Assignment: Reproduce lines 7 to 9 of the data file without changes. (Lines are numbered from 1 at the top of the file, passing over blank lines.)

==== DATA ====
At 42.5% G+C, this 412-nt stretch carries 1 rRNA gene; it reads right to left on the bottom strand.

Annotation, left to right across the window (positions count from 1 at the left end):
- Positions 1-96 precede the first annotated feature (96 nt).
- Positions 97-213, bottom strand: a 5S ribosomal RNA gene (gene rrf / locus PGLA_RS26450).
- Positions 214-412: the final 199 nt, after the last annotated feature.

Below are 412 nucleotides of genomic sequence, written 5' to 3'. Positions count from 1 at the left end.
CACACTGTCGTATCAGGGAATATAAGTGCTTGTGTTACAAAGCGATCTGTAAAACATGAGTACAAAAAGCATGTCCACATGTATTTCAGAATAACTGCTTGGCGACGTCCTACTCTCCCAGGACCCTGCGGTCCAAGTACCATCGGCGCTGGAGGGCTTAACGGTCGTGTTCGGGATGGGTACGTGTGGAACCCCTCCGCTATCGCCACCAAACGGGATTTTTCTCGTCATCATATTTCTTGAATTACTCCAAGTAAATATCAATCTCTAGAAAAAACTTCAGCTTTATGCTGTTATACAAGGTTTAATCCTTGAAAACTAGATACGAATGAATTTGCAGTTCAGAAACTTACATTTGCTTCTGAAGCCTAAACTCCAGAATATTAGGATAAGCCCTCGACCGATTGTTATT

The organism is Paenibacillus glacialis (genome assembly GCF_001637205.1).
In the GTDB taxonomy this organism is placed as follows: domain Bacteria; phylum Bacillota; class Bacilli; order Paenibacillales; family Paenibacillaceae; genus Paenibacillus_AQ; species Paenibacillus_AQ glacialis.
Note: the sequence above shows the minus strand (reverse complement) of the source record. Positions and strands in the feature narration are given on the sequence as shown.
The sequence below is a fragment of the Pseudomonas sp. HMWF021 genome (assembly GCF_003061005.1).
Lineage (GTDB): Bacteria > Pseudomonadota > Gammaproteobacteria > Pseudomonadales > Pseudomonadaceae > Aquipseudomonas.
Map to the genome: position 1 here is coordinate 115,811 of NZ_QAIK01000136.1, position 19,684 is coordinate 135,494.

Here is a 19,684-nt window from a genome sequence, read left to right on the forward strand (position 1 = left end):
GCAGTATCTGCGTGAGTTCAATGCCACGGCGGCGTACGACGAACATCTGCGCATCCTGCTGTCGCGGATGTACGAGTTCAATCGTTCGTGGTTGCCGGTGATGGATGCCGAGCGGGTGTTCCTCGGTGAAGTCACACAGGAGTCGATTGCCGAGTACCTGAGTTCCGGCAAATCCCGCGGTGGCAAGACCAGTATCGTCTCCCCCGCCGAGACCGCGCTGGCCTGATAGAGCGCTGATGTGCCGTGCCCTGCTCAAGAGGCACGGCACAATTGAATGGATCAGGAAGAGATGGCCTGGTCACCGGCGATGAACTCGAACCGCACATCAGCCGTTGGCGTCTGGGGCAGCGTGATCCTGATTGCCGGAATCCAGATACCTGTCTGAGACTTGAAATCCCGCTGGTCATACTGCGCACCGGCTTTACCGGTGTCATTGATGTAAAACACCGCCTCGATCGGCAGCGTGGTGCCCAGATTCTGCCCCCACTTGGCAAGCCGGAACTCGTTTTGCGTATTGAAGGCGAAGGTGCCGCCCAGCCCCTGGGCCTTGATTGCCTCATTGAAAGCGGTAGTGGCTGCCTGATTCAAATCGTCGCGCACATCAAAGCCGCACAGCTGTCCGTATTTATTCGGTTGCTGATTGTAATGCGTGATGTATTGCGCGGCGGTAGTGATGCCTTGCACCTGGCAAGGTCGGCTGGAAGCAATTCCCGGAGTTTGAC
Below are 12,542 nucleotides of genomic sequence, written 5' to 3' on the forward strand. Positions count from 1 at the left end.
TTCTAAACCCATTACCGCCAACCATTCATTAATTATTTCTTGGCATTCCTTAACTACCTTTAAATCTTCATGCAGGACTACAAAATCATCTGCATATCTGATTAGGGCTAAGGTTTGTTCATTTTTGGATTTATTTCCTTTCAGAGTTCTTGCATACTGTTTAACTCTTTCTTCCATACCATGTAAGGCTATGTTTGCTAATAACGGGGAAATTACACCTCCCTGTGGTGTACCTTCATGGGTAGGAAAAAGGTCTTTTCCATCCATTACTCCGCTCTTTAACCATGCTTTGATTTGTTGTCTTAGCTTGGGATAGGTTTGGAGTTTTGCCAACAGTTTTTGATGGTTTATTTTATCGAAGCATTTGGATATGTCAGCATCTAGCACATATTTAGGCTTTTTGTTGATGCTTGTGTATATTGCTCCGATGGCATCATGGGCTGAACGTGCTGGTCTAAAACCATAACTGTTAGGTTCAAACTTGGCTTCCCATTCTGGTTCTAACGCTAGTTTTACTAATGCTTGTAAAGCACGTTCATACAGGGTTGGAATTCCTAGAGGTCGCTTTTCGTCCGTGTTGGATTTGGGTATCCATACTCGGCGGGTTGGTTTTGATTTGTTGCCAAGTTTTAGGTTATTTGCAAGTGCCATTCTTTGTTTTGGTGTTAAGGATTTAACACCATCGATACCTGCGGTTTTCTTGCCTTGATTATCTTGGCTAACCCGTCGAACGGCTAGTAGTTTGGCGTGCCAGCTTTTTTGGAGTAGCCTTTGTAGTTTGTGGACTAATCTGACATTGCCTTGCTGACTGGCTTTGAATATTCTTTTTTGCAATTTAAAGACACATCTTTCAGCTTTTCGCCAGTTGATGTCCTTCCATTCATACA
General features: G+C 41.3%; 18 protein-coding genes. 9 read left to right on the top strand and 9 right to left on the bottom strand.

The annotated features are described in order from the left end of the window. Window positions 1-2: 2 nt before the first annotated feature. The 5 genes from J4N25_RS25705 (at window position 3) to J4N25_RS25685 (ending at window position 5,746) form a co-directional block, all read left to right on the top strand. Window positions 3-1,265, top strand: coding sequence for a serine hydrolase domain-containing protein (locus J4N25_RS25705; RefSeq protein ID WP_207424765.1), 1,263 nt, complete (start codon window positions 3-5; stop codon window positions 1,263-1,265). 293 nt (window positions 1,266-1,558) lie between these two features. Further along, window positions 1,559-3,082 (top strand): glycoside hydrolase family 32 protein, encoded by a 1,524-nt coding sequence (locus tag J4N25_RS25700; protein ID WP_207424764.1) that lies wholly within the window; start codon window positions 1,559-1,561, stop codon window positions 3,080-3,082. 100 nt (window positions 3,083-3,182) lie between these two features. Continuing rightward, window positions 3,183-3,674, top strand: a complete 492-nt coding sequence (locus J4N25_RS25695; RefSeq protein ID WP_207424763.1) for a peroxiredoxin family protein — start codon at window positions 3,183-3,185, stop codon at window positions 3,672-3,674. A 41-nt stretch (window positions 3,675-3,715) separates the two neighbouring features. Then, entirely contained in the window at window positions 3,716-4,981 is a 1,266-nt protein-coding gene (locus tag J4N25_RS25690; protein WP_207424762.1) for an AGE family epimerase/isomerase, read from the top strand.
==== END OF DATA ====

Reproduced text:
CACACTGTCGTATCAGGGAATATAAGTGCTTGTGTTACAAAGCGATCTGTAAAACATGAGTACAAAAAGCATGTCCACATGTATTTCAGAATAACTGCTTGGCGACGTCCTACTCTCCCAGGACCCTGCGGTCCAAGTACCATCGGCGCTGGAGGGCTTAACGGTCGTGTTCGGGATGGGTACGTGTGGAACCCCTCCGCTATCGCCACCAAACGGGATTTTTCTCGTCATCATATTTCTTGAATTACTCCAAGTAAATATCAATCTCTAGAAAAAACTTCAGCTTTATGCTGTTATACAAGGTTTAATCCTTGAAAACTAGATACGAATGAATTTGCAGTTCAGAAACTTACATTTGCTTCTGAAGCCTAAACTCCAGAATATTAGGATAAGCCCTCGACCGATTGTTATT

The organism is Paenibacillus glacialis (genome assembly GCF_001637205.1).
In the GTDB taxonomy this organism is placed as follows: domain Bacteria; phylum Bacillota; class Bacilli; order Paenibacillales; family Paenibacillaceae; genus Paenibacillus_AQ; species Paenibacillus_AQ glacialis.